The socioeconomic correlates of trust were largely indistinctive. Although the SD of the index ranged within each village from 1.88 to 3.12 (with an index value range as wide as 13 index points, that is, from (−5 to +8)), neither gender, education, wealth, age, ethnic group, mother tongue or religion exhibited a noteworthy bivariate or multivariate relationship with the trust index (not shown here; see online supplemental material table A2). The trust index varied systematically across the case study communities, among which average index scores ranged from 3.83 to 5.65. A multivariate linear regression model would indicate that 7 out of 14 village identifiers had a statistically significant association with the trust index (at the 5% level). This suggests that communities tended to share relatively homogenous experiences with their local health centres, and that health centre operations tended to be more decisive in shaping local expressions of trust.

In a final step, we estimated multivariate logistic regression models that assessed the relationship between health centre utilisation of patients and pregnant women, trust and other common explanatory variables such as gender, education and household wealth. Table 3 summarises the main findings of this analysis and shows that the trust index did not exhibit a statistically significant association with health centre access during acute illness episodes, and only a mildly positive association at the ten-percent-level emerged for women seeking antenatal care during a current or recent pregnancy. While the coefficient estimates were only mildly sensitive to the inclusion of village dummy variables, overall model fitness for the smaller sample models of antenatal care was affected by their inclusion (as the removal of perfect predictors would reduce the effective sample size).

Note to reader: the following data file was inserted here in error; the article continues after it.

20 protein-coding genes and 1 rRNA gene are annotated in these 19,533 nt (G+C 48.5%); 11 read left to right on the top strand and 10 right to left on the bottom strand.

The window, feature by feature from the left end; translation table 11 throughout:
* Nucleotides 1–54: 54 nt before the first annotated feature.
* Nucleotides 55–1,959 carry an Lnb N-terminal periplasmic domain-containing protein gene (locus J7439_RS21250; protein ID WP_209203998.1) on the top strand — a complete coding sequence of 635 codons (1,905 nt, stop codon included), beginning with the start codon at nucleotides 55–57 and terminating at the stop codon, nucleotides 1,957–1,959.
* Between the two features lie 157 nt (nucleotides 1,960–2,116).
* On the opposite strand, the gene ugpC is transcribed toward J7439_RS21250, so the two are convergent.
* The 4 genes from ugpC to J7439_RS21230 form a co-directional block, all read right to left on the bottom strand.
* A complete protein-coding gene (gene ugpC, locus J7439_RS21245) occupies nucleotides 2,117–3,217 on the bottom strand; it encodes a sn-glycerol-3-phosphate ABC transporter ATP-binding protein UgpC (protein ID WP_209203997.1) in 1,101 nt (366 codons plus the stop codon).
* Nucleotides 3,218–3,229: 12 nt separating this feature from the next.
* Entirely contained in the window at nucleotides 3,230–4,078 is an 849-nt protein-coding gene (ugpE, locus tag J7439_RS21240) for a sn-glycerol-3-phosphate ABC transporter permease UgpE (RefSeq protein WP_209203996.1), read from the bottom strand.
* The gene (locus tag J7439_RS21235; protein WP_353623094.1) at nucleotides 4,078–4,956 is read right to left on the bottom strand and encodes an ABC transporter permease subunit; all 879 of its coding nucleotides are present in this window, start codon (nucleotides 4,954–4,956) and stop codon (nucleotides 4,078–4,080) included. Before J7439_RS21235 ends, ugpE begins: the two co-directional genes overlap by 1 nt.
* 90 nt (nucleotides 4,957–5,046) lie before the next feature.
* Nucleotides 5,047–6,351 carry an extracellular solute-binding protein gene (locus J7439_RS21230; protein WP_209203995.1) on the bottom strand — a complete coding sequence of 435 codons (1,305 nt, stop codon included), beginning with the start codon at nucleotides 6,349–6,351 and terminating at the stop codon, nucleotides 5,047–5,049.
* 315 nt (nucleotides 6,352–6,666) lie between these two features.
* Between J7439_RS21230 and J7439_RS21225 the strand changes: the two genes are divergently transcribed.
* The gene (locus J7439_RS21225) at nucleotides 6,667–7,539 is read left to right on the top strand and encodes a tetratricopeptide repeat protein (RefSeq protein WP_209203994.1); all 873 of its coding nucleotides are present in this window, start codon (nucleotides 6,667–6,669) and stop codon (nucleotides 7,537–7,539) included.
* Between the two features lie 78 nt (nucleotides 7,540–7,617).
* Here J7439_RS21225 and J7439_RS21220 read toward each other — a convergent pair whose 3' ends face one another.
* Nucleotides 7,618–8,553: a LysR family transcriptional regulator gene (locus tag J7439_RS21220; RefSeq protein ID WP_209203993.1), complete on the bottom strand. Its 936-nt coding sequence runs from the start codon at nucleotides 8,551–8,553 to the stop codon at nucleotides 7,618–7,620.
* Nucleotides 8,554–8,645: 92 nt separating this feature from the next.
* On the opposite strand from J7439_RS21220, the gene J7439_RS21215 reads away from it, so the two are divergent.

Table 3

Regression results

Robustness checks using the alternative, recommendation-based index (models 3, 4, 7 and 8) exhibited a consistently positive and statistically significant association (at the 1% level). In light of the aforementioned discussion, the analysis did not discern a statistically significant relationship between trust and health centre access during acute illness episodes, whereas availability of facilities appeared to be a more decisive predictor. However, in the case of pregnancy care, trust was weakly associated with health centre utilisation (as far as the small subsamples and the cross-sectional study design allows us to infer). For example, a 1 SD increase from the mean value of the recommendation index would be associated with a 20.6% percentage-point higher predicted rate of health centre utilisation; 1 SD changes from the mean index values for recently/currently pregnant women would be associated with a 4.9% higher predicted health centre utilisation rate for the trust index and a 10.9% higher predicted rate for the recommendation index. Figure 5 summarises these relationships graphically.

Figure 5